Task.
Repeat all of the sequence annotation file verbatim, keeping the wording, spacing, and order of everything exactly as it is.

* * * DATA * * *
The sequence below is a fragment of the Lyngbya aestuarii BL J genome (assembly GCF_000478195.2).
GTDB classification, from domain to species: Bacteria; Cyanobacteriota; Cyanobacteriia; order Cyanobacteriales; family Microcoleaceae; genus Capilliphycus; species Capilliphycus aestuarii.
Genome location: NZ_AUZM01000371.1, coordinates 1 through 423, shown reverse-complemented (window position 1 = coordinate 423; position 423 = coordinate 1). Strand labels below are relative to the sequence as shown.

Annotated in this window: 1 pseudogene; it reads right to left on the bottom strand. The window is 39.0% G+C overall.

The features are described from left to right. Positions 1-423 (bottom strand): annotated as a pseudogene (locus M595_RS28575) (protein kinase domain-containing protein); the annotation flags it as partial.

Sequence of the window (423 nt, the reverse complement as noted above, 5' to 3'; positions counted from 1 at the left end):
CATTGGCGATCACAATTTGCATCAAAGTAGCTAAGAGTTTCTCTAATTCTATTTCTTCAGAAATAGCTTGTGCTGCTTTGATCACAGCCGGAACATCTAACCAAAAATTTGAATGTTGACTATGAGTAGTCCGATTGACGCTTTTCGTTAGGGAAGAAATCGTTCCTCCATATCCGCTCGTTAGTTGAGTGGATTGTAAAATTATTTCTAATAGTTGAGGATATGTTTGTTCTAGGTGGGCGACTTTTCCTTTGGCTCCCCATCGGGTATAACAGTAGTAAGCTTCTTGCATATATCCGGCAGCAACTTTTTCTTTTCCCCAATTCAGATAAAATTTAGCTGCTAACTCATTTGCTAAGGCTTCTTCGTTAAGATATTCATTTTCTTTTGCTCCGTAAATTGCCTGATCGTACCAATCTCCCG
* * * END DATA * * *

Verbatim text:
The sequence below is a fragment of the Lyngbya aestuarii BL J genome (assembly GCF_000478195.2).
GTDB classification, from domain to species: Bacteria; Cyanobacteriota; Cyanobacteriia; order Cyanobacteriales; family Microcoleaceae; genus Capilliphycus; species Capilliphycus aestuarii.
Genome location: NZ_AUZM01000371.1, coordinates 1 through 423, shown reverse-complemented (window position 1 = coordinate 423; position 423 = coordinate 1). Strand labels below are relative to the sequence as shown.

Annotated in this window: 1 pseudogene; it reads right to left on the bottom strand. The window is 39.0% G+C overall.

The features are described from left to right. Positions 1-423 (bottom strand): annotated as a pseudogene (locus M595_RS28575) (protein kinase domain-containing protein); the annotation flags it as partial.

Sequence of the window (423 nt, the reverse complement as noted above, 5' to 3'; positions counted from 1 at the left end):
CATTGGCGATCACAATTTGCATCAAAGTAGCTAAGAGTTTCTCTAATTCTATTTCTTCAGAAATAGCTTGTGCTGCTTTGATCACAGCCGGAACATCTAACCAAAAATTTGAATGTTGACTATGAGTAGTCCGATTGACGCTTTTCGTTAGGGAAGAAATCGTTCCTCCATATCCGCTCGTTAGTTGAGTGGATTGTAAAATTATTTCTAATAGTTGAGGATATGTTTGTTCTAGGTGGGCGACTTTTCCTTTGGCTCCCCATCGGGTATAACAGTAGTAAGCTTCTTGCATATATCCGGCAGCAACTTTTTCTTTTCCCCAATTCAGATAAAATTTAGCTGCTAACTCATTTGCTAAGGCTTCTTCGTTAAGATATTCATTTTCTTTTGCTCCGTAAATTGCCTGATCGTACCAATCTCCCG